Note for beginner nature watchers: People are handling the creatures in some of the photos. Although touching wildlife improves our knowledge of – and closeness to – the natural world, it is all too easy to harm wildlife (and occasionally ourselves). If and when you come into physical contact with wildlife, be well-informed, alert, careful and respectful. Cause neither damage nor displacement.
Elephant hawkmoth – caterpillar and moth (Deilephila elpenor)
I have been asked more ID questions about this than any other garden creature. It has occasionally been mistaken for a very small snake or lizard. It looks a little like a mini elephant’s trunk and seems to have large eyes (the real head is inconspicuous).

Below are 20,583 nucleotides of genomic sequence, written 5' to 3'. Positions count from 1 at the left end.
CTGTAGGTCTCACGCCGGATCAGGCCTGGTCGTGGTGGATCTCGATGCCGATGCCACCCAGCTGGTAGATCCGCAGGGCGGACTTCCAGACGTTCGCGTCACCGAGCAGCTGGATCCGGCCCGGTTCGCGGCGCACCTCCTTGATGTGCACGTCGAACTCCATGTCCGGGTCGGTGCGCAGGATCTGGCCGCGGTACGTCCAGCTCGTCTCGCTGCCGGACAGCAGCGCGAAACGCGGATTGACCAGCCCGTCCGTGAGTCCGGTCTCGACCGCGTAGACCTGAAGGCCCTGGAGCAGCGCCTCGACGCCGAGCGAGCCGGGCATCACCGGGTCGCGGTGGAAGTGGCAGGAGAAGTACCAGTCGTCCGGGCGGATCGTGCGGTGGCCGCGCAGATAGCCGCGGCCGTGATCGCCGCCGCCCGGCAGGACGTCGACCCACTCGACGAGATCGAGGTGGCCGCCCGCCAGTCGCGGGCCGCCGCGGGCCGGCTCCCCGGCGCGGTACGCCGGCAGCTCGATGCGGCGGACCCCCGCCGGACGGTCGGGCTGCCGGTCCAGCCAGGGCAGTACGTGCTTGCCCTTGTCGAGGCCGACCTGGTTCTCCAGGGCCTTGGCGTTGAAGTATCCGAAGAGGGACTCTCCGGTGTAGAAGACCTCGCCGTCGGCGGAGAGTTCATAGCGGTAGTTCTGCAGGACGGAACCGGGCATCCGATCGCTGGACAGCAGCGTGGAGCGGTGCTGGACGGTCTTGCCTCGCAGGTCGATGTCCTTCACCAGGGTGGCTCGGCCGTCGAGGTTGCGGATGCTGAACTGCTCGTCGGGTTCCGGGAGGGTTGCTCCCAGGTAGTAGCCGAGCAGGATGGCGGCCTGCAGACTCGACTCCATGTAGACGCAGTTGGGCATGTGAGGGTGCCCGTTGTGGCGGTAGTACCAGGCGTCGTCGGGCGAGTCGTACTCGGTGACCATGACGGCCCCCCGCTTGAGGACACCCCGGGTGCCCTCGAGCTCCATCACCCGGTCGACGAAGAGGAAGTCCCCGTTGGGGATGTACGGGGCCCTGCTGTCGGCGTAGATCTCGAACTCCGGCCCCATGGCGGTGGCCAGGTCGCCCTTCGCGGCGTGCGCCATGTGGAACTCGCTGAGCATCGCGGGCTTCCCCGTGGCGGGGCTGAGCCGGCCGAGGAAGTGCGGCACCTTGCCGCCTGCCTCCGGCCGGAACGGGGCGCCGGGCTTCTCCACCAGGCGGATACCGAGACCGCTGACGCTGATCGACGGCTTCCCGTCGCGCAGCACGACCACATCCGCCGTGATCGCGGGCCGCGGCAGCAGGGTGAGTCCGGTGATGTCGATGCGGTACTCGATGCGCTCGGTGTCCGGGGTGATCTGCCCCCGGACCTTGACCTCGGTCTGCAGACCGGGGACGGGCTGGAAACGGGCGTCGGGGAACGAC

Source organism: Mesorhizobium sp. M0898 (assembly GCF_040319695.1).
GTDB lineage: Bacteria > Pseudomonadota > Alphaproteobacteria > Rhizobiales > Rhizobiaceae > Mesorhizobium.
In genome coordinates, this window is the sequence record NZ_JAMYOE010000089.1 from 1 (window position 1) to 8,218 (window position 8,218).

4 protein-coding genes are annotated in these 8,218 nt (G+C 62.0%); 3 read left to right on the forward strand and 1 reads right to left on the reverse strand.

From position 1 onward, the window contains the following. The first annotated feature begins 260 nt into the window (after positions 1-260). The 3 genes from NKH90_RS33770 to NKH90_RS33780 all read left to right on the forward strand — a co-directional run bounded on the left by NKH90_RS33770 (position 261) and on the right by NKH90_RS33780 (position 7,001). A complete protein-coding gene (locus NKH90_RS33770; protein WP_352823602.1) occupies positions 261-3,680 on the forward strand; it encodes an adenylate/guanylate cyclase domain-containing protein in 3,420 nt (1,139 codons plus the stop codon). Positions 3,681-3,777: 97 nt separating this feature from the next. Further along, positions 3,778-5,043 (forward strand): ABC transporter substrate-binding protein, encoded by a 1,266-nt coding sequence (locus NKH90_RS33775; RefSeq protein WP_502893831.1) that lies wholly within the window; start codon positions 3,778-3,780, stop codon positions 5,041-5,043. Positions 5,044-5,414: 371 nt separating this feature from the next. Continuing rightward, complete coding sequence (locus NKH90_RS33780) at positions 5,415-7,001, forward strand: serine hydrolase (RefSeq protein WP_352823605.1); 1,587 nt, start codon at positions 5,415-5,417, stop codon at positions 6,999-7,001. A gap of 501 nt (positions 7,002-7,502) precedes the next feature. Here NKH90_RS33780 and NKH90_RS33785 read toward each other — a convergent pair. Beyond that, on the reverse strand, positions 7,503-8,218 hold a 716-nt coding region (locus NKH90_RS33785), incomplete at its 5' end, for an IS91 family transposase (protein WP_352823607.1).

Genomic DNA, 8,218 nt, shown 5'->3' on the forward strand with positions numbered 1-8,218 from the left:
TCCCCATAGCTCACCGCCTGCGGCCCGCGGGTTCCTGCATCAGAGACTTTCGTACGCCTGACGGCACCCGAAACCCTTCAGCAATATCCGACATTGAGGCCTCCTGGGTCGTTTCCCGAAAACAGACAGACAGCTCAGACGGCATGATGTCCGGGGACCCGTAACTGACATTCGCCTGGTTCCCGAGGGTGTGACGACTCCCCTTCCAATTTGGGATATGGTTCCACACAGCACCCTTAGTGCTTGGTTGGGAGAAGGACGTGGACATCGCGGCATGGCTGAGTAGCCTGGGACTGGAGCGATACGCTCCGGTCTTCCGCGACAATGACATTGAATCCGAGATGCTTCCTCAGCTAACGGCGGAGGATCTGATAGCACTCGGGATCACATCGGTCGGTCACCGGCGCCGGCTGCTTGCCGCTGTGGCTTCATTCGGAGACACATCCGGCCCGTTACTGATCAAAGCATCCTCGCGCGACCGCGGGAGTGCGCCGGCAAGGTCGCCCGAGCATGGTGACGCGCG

This charismatic caterpillar is found on willowherbs and on fuchsias in gardens, although it also feasts on the abundant bog bean leaves above the surface of our pond. If anyone is thinking of getting rid of this caterpillar to protect their fuchsias, they should realise that it soon becomes a vividly spectacular and exotic-looking moth that will brighten up their day and their garden. I found a dull, anonymous-looking pupa on the pavement one rainy morning and brought it into the greenhouse, where it hatched into this bright pink beauty.